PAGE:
TABLE 2______________________________________             Count ( 107 CFU/ml)Bacteria        Time    0.2g     0.8g 1.6g______________________________________Escherichia coli           0 hours 1.6      1.44 2.4           4 hours 0.4      5.2  1.6           5 hours 3.7      10.2 14.8           6 hours 1.3      7.6  15.4Shigella sonnei 0 hours 4.2      3.62 1.2           4 hours 5.7      14.4 15.8           5 hours 8.1      17.0 19.8           6 hours 6.0      12.2 21.0Klebsiella pneumoniae           0 hours 2.6      2.86 2.6           4 hours 5.3      13.4 11.6           5 hours 4.9      13.6 13.6           6 hours 4.9      12.0 16.0Enterobacter cloacae           0 hours 5.3      4.4  3.9           4 hours 9.4      17.0 17.4           5 hours 9.2      19.0 26.0           6 hours 9.4      19.6 38.6Providencia species           0 hours 7.3      6.14 9.1           4 hours 11.6     22.2 30.2           5 hours 13.2     27.4 38.6           6 hours 13.2     22.8 39.8Proteus mirabilis           0 hours 4.2      4.66 5.4           4 hours 8.9      21.4 21.4           5 hours 8.6      19.8 33.2           6 hours 9.7      24.0 37.2Salmonella typhimurium           0 hours 2.4      2.32 3.8           4 hours 6.6      16.4 27.8           5 hours 7.1      16.4 31.0           6 hours 6.8      19.0 33.2Pseudomonas aeruginosa           0 hours 1.0      0.7  0.8           4 hours 5.6      14.6 11.4           5 hours 3.6      16.6 18.6           6 hours 5.3      26.4 29.2Citrobacter species           0 hours 3.8      31.0 6.6           4 hours 9.2      20.8 21.0           5 hours 9.3      20.8 30.6           6 hours 12.6     31.4 32.6Arizona         0 hours 1.1      1.46 2.0           4 hours 41.      15.2 16.0           5 hours 4.9      16.0 21.8           6 hours 4.9      17.6 26.2Edwardsiella    0 hours 2.2      2.98 1.9           4 hours 2.3      6.04 8.3           5 hours 2.5      6.02 8.8           6 hours 2.4      5.9  10.5Yersinia        0 hours 3.3      3.02 3.7           4 hours 5.0      9.9  16.0           5 hours 5.4      11.5 19.2           6 hours 6.7      13.0 21.2Serrati marcescens           0 hours 1.1      1.62 1.1           4 hours 5.2      10.0 14.0           5 hours 6.3      16.8 17.8           6 hours 6.8      26.3 23.4Proteus vulgaris           0 hours 1.7      1.36 0.5           4 hours 6.5      19.36                                 19.2           5 hours 6.3      23.2 31.4           6 hours 7.3      22.0 34.5______________________________________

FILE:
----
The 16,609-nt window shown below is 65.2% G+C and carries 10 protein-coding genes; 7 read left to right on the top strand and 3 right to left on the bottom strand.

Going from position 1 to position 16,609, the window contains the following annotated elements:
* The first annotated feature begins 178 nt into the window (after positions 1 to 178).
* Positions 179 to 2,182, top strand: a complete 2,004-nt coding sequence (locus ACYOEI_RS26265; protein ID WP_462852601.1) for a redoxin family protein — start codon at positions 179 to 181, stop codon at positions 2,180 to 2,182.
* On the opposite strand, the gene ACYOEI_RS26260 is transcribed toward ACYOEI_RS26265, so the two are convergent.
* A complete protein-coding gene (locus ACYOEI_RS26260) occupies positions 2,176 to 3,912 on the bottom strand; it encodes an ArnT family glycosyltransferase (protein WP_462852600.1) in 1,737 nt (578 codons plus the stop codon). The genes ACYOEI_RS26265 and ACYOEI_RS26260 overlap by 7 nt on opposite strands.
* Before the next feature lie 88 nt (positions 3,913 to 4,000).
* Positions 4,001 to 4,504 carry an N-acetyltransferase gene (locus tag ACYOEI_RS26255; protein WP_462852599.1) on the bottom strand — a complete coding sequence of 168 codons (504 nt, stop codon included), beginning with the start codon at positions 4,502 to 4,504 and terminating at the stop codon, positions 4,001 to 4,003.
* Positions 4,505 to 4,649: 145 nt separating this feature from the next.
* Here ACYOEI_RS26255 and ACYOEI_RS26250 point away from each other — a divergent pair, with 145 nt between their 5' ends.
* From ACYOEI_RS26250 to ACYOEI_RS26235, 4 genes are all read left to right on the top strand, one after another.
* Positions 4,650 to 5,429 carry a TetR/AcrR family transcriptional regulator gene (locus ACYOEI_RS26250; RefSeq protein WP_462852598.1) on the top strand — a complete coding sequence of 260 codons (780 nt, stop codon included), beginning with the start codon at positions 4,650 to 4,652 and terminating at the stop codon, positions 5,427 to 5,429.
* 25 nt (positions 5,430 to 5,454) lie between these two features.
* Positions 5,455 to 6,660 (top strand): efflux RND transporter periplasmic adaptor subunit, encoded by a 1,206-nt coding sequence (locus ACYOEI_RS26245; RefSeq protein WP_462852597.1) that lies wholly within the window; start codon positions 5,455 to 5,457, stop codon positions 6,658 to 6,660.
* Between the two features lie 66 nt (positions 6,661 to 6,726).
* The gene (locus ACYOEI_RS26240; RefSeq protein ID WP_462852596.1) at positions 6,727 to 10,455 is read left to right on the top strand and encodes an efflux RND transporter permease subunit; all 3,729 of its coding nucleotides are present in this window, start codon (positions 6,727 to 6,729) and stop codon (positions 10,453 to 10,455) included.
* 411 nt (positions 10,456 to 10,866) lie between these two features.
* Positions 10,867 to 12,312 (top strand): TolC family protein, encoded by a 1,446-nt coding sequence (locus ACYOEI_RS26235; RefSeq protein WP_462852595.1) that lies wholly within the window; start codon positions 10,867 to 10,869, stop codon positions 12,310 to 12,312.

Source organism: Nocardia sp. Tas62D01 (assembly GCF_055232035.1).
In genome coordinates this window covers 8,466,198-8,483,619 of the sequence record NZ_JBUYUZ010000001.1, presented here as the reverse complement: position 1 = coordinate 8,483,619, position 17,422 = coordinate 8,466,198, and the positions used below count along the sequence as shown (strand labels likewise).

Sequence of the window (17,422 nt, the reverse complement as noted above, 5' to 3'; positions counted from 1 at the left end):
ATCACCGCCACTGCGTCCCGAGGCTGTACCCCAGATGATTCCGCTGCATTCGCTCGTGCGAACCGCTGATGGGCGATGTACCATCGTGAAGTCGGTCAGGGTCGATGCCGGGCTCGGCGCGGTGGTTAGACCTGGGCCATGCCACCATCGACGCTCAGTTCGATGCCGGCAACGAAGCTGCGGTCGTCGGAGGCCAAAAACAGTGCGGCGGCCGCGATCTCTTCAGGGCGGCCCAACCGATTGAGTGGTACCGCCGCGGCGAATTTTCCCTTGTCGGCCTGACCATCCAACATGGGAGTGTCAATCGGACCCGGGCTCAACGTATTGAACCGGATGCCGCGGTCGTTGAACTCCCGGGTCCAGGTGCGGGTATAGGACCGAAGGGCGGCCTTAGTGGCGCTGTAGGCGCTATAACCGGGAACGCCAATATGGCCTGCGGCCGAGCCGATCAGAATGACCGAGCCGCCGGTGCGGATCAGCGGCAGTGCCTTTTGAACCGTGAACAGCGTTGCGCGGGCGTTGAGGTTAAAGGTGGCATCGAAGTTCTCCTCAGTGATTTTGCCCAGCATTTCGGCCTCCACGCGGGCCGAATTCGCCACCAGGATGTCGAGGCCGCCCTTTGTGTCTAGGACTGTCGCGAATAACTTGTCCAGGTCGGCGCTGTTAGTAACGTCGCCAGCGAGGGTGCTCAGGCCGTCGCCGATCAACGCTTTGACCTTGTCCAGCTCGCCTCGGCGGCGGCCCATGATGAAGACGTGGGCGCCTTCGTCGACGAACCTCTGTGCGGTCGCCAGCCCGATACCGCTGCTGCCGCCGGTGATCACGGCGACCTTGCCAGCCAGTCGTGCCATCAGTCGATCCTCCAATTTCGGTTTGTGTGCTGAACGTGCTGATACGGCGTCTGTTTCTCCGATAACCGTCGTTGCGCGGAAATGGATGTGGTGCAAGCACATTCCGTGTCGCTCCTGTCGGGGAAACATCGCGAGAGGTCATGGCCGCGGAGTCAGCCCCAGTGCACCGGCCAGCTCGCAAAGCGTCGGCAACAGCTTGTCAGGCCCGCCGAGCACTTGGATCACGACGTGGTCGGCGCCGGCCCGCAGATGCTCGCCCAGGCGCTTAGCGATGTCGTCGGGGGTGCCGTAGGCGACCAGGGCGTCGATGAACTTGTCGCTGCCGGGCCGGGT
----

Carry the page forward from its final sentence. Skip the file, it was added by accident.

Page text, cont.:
EXAMPLE 3

Example 2 was repeated except that polypeptone was substituted for peptone. The result are set forth in the table below:

              TABLE 3______________________________________             Count ( 107 CFU/ml)Bacteria        Time    0.2g     0.8g 1.6g______________________________________Escherichia coli           0 hours 1.4      0.8  1.1           4 hours 7.8      9.8  6.8           5 hours 6.0      5.5  5.5           6 hours 6.7      7.9  7.9Shigella sonnei 0 hours 1.7      1.68 2.8           4 hours 7.1      9.98 10.6           5 hours 6.4      9.88 11.4           6 hours 8.0      11.4 11.0Klebsiella pneumoniae           0 hours 3.0      3.64 3.3           4 hours 6.9      4.78 7.1           5 hours 7.0      7.3  8.0           6 hours 7.8      12.6 9.5Enterobacter cloacae           0 hours 4.2      3.2  1.8           4 hours 16.2     19.0 8.1           5 hours 15.8     12.8 13.2           6 hours 11.6     13.6 16.8Providencia species           0 hours --       --   --(inoculum error)           4 hours --       --   --           5 hours --       --   --           6 hours --       --   --Proteus mirabilis           0 hours 0.46     0.46 0.34           4 hours 2.7      3.86 3.6           5 hours 7.6      14.6 13.0           6 hours 7.5      10.6 11.4Salmonella typhimurium           0 hours 1.3      1.4  0.91           4 hours 6.8      6.9  7.4           5 hours 10.0     11.8 10.7           6 hours 9.0      14.1 11.0Pseudomonas aeruginosa           0 hours 5.8      7.7  5.6           4 hours 8.0      8.3  11.0           5 hours --       22.2 24.8           6 hours 7.5      20.3 23.6Citrobacter species           0 hours 15.4     21.6 34.2           4 hours 16.6     22.4 22.2           5 hours 14.8     31.4 25.6           6 hours 15.2     27.2 30.4Arizona         0 hours 3.7      4.0  3.2           4 hours 5.3      6.6  5.6           5 hours 6.6      13.2 12.5           6 hours 7.0      20.8 17.2Edwardsiella    0 hours No growth           4 hours No growth           5 hours No growth           6 hours No growthYersinia        0 hours 4.4      2.85 5.7           4 hours 4.4      5.0  10.7           5 hours 8.0      9.73 17.2           6 hours 8.6      11.0 18.6Serratia marcescens           0 hours 4.4      4.6  4.1           4 hours 13.6     11.1 8.8           5 hours 15.2     14.4 10.1           6 hours 15.4     15.0 13.6Proteus vulgaris           0 hours 4.5      2.64 1.4           4 hours 6.9      7.92 4.2           5 hours 15.5     15.4 11.3           6 hours 16.5     18.0 15.3______________________________________